The twentieth century was witness to the rise of three political ideologies that brought destruction and death to the world and persecution to the Catholic Church. Communism, National Socialism, and Fascism may appear to be at odds in their teachings, but each of these ideologies has the same fundamental worldview: the individual is subservient to the state. Anyone or anything that stood in opposition to this fundamental tenet was an enemy of the state.
As the ideologies took root in numerous countries of the world, their leaders and supporters sought to discredit and limit the power of the Catholic Church, which in some cases produced violent and bloody persecution. The year 1917 was critical. The same year in which Our Lady appeared to three shepherd children in Portugal was witness to the rise of the Bolsheviks in Russia as well as the establishment of a socialist, anti-Catholic constitution in a Catholic country visited by the Blessed Mother in centuries past: Mexico.
The 1917 Mexican Constitution was the fruit of the Mexican Revolution, which began in 1910. The constitution was designed to radically alter Mexican government and culture by placing severe restrictions on the Catholic Church. The constitution mandated a secular education in all schools and outlawed Catholic schools (unless they used a purely secular curriculum), outlawed monastic orders, forbade public worship outside the confines of churches, placed restrictions on owning property by religious groups, and attacked Catholic clergy. Priests were forbidden to wear clerical attire, stripped of their right to vote, and forbidden to comment on public affairs and criticize government officials. The constitution also outlawed the presence of foreign missionary clergy in Mexico. Although the new constitution severely restricted religious practice in the country, enforcement of the anti-Catholic articles was loose until 1924, when Plutarco Calles was elected president.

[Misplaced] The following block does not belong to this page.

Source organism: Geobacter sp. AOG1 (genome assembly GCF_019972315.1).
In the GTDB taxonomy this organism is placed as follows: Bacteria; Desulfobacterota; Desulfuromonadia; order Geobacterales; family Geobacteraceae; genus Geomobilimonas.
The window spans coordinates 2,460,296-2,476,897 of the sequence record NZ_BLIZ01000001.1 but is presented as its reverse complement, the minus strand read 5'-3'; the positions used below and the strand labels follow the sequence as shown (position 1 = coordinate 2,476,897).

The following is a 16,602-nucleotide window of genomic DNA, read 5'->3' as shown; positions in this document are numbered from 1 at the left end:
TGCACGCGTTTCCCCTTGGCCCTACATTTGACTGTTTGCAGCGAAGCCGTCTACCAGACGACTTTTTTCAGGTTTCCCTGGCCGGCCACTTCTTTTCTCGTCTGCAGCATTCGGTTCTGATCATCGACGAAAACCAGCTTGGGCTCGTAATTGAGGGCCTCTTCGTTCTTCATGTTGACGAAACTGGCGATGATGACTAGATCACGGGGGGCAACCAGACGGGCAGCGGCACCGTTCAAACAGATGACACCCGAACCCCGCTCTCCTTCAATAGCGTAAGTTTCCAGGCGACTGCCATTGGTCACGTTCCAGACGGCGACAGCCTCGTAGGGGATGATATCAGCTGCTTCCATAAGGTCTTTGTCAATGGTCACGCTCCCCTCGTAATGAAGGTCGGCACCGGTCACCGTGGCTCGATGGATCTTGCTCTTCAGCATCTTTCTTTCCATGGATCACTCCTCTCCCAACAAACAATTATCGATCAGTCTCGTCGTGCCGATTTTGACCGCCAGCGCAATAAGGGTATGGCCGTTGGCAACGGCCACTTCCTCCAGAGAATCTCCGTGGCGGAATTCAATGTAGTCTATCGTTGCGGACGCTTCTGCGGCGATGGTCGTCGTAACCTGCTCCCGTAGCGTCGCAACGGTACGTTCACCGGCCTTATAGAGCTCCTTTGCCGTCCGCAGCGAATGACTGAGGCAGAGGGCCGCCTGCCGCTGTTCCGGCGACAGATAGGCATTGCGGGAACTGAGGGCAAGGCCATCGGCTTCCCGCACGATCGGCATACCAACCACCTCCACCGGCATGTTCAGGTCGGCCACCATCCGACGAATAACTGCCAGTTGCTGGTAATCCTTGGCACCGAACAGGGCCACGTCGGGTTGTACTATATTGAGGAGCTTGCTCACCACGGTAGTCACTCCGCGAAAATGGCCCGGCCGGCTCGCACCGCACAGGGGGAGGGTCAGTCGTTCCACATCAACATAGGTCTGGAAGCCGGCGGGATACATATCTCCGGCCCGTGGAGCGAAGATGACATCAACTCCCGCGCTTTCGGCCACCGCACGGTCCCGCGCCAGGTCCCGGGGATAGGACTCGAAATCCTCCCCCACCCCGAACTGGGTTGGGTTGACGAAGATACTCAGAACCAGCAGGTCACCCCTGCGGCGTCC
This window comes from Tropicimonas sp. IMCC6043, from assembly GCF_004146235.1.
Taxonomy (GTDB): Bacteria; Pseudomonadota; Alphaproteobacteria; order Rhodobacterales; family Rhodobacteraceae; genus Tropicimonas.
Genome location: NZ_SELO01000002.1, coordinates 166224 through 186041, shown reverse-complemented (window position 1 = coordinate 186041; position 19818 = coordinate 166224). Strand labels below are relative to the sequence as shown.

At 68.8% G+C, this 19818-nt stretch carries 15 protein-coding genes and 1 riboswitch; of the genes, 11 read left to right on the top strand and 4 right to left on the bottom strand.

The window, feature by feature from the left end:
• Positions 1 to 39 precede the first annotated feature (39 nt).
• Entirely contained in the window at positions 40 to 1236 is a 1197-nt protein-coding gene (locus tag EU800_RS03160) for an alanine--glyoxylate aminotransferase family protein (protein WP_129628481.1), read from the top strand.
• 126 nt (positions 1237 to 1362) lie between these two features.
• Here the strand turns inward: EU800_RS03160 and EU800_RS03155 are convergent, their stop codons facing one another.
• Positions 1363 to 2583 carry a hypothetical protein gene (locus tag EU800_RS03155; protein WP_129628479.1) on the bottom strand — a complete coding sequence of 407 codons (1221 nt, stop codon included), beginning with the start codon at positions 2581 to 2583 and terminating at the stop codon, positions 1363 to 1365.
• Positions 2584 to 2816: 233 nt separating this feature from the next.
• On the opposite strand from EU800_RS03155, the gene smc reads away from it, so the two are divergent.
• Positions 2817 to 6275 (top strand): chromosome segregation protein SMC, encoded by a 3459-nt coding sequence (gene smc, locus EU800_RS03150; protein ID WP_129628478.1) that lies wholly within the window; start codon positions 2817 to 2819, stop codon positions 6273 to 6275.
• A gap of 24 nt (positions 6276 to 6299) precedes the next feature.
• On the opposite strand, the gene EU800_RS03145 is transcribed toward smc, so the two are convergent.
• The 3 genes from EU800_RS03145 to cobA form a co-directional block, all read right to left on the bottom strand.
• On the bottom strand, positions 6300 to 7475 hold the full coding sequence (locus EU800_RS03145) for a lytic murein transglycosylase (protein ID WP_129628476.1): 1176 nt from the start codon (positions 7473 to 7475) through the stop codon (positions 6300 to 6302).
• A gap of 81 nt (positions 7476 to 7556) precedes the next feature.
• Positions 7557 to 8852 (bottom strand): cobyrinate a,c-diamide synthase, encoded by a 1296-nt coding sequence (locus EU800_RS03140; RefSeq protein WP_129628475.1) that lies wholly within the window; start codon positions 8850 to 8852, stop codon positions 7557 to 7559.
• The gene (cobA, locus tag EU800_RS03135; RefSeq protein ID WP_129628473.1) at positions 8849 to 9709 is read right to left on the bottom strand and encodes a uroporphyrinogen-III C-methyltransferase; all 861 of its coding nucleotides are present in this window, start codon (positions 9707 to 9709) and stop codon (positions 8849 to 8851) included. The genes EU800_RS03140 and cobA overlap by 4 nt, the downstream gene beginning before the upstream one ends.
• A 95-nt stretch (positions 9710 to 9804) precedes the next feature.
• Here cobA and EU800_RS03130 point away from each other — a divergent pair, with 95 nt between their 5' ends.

Calles was a virulent anti-Catholic who, in the summer of 1926, implemented the Law for the Reforming of the Penal Code, which added specific punishments for violations of the anti-Catholic articles of the constitution. Priests were fined wearing clerical garb and were subject to five years’ imprisonment for criticizing the government. The Church responded to Calles’s persecution when the bishops in Mexico called for an economic boycott against the government. The bishops asked Catholics to stop attending movies and plays and to refuse riding in public buses and street cars. Catholic school teachers reacted to the bishops’ request by refusing to teach in the secular schools.
The persecution in Mexico became so intense that Pope Pius XI (r. 1922–1939) issued the encyclical Iniquis Afflictisque on November 18, 1926 concerning the events in Mexico. Pius noted that Calles’s new law added insult to the persecution as “wicked men have tried to place the Church in a bad light before the people; some, for example, uttering the most brazen lies in public assemblies. But when a Catholic tries to answer them, he is prevented from speaking by catcalls and personal insults hurled at his head.”
The pope sadly recalled that Calles’s actions resulted in violent persecution of the Church: “Priests and laymen have been cruelly put to death in the very streets or in the public squares which front the churches.” Pius XI also praised the Mexican hierarchy and people for their patience and “extraordinary virtue” in dealing with an intolerable situation. The Roman Pontiff acknowledged also the work of Catholic organizations, especially the Knights of Columbus, for their efforts for the Mexican bishops, clergy, and faithful during the persecution.